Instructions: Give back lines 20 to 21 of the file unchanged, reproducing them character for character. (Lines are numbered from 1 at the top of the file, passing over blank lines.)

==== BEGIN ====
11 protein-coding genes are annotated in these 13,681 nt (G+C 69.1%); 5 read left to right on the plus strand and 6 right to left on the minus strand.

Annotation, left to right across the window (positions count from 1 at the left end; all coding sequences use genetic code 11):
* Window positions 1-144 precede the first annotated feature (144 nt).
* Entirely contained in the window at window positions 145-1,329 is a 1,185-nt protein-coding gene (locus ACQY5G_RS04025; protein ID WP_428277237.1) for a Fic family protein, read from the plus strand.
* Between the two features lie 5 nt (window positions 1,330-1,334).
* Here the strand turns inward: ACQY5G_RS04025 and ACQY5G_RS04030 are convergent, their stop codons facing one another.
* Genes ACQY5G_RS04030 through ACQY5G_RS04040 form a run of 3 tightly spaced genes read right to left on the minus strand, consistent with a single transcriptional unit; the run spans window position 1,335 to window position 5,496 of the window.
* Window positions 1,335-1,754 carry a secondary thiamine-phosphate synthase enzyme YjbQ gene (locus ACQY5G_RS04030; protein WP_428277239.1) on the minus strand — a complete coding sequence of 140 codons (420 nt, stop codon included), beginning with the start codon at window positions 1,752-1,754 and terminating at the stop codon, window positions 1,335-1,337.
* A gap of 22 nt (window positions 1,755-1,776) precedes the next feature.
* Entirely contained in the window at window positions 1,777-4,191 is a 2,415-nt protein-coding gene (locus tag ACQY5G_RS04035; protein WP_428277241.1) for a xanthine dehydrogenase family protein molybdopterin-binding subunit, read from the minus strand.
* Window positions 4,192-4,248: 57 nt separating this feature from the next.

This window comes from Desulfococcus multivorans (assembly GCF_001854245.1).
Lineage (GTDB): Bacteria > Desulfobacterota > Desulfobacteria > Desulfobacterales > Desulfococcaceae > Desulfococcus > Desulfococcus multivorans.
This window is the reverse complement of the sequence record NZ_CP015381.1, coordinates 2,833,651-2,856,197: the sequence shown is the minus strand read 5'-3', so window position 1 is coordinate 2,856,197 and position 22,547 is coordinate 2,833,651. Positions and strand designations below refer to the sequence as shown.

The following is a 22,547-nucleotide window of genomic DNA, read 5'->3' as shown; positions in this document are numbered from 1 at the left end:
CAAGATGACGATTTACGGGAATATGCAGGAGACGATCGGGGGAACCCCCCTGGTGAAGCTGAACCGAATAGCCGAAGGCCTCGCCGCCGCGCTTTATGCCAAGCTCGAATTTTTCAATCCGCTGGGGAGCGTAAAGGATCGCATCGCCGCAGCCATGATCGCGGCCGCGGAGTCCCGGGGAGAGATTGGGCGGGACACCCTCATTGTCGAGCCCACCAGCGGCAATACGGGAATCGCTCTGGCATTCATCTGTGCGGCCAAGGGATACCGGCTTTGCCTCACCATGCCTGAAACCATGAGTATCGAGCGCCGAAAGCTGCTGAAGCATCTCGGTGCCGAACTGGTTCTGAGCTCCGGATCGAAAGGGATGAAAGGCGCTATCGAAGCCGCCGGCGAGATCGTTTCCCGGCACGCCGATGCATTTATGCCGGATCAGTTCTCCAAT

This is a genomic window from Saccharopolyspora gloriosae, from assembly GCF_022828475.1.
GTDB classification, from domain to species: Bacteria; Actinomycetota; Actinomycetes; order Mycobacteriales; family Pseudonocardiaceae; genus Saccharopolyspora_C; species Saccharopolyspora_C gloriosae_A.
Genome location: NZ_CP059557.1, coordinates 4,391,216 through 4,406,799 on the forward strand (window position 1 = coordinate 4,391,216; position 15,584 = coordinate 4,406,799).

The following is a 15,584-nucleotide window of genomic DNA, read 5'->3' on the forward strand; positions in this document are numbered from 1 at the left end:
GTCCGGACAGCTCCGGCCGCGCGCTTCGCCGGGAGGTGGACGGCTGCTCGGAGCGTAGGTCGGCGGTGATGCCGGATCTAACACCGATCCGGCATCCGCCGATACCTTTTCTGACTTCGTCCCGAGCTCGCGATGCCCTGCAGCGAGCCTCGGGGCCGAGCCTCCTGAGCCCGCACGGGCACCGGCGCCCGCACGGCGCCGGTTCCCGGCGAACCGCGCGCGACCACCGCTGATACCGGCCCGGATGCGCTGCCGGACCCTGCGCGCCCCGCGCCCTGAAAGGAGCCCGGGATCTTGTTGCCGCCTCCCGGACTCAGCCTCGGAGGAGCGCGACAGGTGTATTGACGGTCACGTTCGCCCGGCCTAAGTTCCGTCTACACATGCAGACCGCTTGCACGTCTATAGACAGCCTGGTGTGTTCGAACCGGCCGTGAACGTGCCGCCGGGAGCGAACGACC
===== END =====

The following is a 15,584-nucleotide window of genomic DNA, read 5'->3' on the forward strand; positions in this document are numbered from 1 at the left end:
GTCCGGACAGCTCCGGCCGCGCGCTTCGCCGGGAGGTGGACGGCTGCTCGGAGCGTAGGTCGGCGGTGATGCCGGATCTAACACCGATCCGGCATCCGCCGATACCTTTTCTGACTTCGTCCCGAGCTCGCGATGCCCTGCAGCGAGCCTCGGGGCCGAGCCTCCTGAGCCCGCACGGGCACCGGCGCCCGCACGGCGCCGGTTCCCGGCGAACCGCGCGCGACCACCGCTGATACCGGCCCGGATGCGCTGCCGGACCCTGCGCGCCCCGCGCCCTGAAAGGAGCCCGGGATCTTGTTGCCGCCTCCCGGACTCAGCCTCGGAGGAGCGCGACAGGTGTATTGACGGTCACGTTCGCCCGGCCTAAGTTCCGTCTACACATGCAGACCGCTTGCACGTCTATAGACAGCCTGGTGTGTTCGAACCGGCCGTGAACGTGCCGCCGGGAGCGAACGACC